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Shop Locally for the Holidays to Give Your Community the Perfect Gift

November 30, 20207 minute read

The local pizza place around the corner sponsors a neighborhood peewee league team. The architecture firm a few blocks away spearheads efforts to keep the neighborhood parks clean. The local sporting goods store at the shopping center leads a charity drive for the neighborhood community center.

These are just a few of the ways local businesses benefit the local community. National chains also contribute locally, but not to the same degree. For example, roughly 30% of the money spent at national chains stays in the community. That rate more than doubles for businesses local to the community.

With shopping about to ramp up for the holidays, let’s take a look at how supporting locally owned businesses and buying locally produced products can be a huge benefit to your community.

Shopping locally keeps your money at home.

Local businesses support other local businesses. A woman working at the local hair salon may choose the neighborhood coffee shop over the global chain because she has friends who work there. A small-town restaurant gets services from the small-town carpet cleaners in an effort to support another budding entrepreneur.

These are conscious choices. The global coffee shop might be more convenient, yet people working at the local business will go that bit of extra distance to get a latté at the local spot. Bolstering the businesses of friends and neighbors strengthens community bonds and keeps money in the community. In fact, 68% of money spent locally stays in the community in some way, shape or form.

Woman opening store door

Shopping locally creates jobs.

Most of the economic growth in this country is created by local businesses. They’re responsible for employing more than 77 million people. Independent businesses create about two-thirds of the jobs in the private sector.

They couldn’t create those jobs without you spending your money in the community. In fact, every $10 million spent at a local business creates 57 jobs. That same amount of money spent at a big-box, mega business like Amazon creates just 14 jobs. In other words, spending money where you live creates more opportunity where you live.

Shopping locally strengthens the community.

A thriving small business environment encourages people to stay. Those people, in turn, shop locally. That could mean grabbing some takeout nearby, running errands in town, or hitting up the local shops for clothes or gardening supplies. The money stays local, creating a tight-knit community vibe.

Shopping locally is better for the local environment.

If you can walk to your local shopping center, that reduces the need for cars and cuts down on your carbon footprint. The behavior of local businesses can help out the environment as well. For example, local restaurants can work together to create a demand for local ingredients. And local businesses often source local products, which reduces the environmental impact created by transportation of those goods.

Woman holding wrapped presents

Shopping locally rewards better customer service.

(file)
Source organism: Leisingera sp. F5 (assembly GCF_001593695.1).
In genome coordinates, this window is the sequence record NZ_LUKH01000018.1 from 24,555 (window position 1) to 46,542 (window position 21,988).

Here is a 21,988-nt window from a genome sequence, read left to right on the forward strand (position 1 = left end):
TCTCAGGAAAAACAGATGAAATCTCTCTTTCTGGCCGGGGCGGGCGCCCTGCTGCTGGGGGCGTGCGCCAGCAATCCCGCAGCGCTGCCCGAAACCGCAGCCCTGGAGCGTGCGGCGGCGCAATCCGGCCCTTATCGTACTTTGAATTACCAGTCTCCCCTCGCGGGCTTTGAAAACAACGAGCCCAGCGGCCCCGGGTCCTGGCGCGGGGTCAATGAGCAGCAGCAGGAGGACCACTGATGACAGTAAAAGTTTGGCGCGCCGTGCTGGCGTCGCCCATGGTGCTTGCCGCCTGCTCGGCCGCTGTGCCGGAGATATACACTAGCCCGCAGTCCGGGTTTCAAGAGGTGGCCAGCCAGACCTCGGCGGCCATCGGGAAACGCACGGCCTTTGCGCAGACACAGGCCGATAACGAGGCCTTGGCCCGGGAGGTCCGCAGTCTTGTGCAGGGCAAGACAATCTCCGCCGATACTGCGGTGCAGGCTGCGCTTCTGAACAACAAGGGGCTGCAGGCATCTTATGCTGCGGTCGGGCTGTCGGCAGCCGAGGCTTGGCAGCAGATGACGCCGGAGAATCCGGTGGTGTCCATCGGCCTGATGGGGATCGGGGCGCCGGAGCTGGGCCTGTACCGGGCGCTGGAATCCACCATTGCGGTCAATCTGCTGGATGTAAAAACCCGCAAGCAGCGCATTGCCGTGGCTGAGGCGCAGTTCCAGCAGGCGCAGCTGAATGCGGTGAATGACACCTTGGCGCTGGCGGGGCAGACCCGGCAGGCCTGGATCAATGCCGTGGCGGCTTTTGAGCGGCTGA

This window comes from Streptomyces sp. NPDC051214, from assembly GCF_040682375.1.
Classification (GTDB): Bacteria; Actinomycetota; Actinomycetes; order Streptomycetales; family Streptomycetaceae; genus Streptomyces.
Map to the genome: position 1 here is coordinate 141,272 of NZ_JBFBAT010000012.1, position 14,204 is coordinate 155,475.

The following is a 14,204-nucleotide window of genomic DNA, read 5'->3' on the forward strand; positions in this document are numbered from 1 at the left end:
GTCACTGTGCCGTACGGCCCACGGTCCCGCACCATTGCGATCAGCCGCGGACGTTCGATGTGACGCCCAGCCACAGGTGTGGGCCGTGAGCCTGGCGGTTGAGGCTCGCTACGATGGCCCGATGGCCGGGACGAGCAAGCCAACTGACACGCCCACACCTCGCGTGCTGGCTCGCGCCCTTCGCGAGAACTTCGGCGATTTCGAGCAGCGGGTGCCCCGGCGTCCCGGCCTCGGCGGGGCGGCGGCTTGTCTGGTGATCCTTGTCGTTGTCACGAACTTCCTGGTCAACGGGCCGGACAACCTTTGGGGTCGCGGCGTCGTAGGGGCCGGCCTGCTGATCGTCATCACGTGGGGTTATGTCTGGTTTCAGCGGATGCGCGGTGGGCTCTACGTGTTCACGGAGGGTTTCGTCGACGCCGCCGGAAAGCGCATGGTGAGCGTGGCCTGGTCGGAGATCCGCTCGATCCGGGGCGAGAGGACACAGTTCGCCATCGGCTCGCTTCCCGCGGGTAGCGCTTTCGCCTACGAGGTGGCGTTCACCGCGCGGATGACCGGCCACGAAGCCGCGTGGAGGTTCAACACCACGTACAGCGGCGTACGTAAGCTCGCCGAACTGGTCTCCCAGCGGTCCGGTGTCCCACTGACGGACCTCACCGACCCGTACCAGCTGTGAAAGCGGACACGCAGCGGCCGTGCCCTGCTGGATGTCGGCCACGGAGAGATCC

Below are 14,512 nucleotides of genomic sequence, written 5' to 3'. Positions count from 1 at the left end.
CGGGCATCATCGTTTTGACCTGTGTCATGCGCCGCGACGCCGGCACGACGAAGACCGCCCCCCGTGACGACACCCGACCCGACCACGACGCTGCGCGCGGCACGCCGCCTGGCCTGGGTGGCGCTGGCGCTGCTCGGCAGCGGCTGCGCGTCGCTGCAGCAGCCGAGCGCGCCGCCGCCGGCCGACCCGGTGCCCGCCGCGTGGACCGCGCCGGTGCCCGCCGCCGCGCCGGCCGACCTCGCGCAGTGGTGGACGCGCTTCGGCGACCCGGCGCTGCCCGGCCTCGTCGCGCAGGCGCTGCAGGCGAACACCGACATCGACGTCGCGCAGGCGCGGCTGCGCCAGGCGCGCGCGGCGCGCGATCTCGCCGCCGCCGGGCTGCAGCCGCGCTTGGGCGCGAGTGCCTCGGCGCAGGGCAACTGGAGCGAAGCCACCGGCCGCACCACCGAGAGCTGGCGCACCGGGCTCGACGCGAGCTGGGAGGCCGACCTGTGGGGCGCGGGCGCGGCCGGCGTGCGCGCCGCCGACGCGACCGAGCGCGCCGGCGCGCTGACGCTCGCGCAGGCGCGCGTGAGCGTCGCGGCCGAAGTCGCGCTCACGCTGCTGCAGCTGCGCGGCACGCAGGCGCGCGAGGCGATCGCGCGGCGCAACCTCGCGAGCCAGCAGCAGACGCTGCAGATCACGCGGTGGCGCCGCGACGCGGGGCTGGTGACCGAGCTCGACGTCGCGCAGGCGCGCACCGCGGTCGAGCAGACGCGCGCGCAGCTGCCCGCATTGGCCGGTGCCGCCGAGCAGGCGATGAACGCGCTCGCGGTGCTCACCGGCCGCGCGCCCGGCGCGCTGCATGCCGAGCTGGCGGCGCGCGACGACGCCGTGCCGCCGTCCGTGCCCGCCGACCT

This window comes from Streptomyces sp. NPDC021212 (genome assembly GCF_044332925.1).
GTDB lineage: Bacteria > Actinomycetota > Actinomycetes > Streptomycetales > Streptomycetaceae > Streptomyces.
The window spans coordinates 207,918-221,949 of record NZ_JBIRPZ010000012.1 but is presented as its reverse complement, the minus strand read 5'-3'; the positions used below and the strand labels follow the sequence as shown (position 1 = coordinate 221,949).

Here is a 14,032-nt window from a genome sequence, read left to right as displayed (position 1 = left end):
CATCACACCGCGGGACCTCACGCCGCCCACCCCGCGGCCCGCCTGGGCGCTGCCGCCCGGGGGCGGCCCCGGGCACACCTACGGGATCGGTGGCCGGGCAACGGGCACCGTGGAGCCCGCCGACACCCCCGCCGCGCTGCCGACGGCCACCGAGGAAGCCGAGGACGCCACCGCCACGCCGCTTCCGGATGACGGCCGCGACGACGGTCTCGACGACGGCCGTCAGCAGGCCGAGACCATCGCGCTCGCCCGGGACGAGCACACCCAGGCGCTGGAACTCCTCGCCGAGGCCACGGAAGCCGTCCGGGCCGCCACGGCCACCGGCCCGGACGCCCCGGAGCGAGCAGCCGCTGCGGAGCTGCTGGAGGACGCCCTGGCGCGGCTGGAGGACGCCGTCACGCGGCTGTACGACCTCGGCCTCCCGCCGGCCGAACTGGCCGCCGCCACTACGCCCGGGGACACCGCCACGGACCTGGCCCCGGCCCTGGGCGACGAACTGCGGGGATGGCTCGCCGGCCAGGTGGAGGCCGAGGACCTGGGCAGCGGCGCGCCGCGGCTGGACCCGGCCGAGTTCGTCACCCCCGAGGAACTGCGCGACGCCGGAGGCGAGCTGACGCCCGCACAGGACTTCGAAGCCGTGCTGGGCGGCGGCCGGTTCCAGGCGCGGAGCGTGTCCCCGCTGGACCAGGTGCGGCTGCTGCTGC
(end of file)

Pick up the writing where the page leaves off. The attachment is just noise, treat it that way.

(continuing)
Certain items that you want or need may only be of use in your specific area. While a national chain will carry things based on national demand, local businesses can carry things based on local demand. If neither place carries what you want, there’s a far greater likelihood that the local place can special order it. Whereas, the national chain will still need that special order to fit within their national strategic priorities.

Another cool thing: When you shop locally, there are greater opportunities to get to know the business owner. Your personal relationship can have a significant impact on how they do business. The store owner is more likely to go above and beyond for friends and neighbors. That kind of customer service builds customer loyalty, encouraging you to come back, strengthening and stabilizing the community as a whole.

Shopping locally helps maintain unique local flare.

It’s the local shops in the local communities that are responsible for the pride and personality of the area. Everybody who eats burgers has their favorite chain. But when you mention one of the local spots — like a Dick’s or Kidd Valley or Red Mill in Seattle — people light up. It’s not just a quick bite at Red Mill; it’s an event. Also there’s this rule of thumb: The local burger just tastes better than the chain.

The circle of life.

Now look, we’re not trying to draw a line in the sand here. Big-box retailers exist for a reason, and there are certainly benefits to shopping at them.

But when it comes to taking care of your community — especially during this time when COVID-19 is having a devastating impact on small, local businesses — shopping locally is a great way to do it.

Buying local keeps money in the community, which helps with stabilization and growth. Growth helps with job creation. Job creation helps people live in the community where they work. When they shop, they shop locally. Shopping locally keeps the money in the community, which helps with stabilization and growth … You get the idea. It’s the local community circle of life. Let’s keep it going and growing this holiday season.

Your perspective is important to us and helps us see where we’re hitting the mark and where there might be areas to improve.